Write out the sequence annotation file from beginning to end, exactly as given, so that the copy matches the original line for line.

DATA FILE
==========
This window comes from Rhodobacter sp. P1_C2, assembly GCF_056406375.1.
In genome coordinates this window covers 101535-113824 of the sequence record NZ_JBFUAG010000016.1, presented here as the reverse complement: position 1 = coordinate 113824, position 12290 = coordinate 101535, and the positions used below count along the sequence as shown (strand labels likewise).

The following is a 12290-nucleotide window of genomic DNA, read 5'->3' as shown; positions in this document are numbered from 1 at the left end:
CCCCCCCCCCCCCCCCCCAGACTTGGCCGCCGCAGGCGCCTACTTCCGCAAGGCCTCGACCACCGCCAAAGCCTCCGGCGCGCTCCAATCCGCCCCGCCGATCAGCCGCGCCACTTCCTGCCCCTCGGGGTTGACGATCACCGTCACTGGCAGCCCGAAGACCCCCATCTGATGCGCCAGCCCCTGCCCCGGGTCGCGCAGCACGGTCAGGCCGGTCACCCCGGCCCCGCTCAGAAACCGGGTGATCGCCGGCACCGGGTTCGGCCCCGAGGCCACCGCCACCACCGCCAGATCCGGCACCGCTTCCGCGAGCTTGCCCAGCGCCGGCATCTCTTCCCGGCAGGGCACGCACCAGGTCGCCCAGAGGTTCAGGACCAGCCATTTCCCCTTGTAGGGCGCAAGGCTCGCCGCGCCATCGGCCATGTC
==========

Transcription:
This window comes from Rhodobacter sp. P1_C2, assembly GCF_056406375.1.
In genome coordinates this window covers 101535-113824 of the sequence record NZ_JBFUAG010000016.1, presented here as the reverse complement: position 1 = coordinate 113824, position 12290 = coordinate 101535, and the positions used below count along the sequence as shown (strand labels likewise).

The following is a 12290-nucleotide window of genomic DNA, read 5'->3' as shown; positions in this document are numbered from 1 at the left end:
CCCCCCCCCCCCCCCCCCAGACTTGGCCGCCGCAGGCGCCTACTTCCGCAAGGCCTCGACCACCGCCAAAGCCTCCGGCGCGCTCCAATCCGCCCCGCCGATCAGCCGCGCCACTTCCTGCCCCTCGGGGTTGACGATCACCGTCACTGGCAGCCCGAAGACCCCCATCTGATGCGCCAGCCCCTGCCCCGGGTCGCGCAGCACGGTCAGGCCGGTCACCCCGGCCCCGCTCAGAAACCGGGTGATCGCCGGCACCGGGTTCGGCCCCGAGGCCACCGCCACCACCGCCAGATCCGGCACCGCTTCCGCGAGCTTGCCCAGCGCCGGCATCTCTTCCCGGCAGGGCACGCACCAGGTCGCCCAGAGGTTCAGGACCAGCCATTTCCCCTTGTAGGGCGCAAGGCTCGCCGCGCCATCGGCCATGTC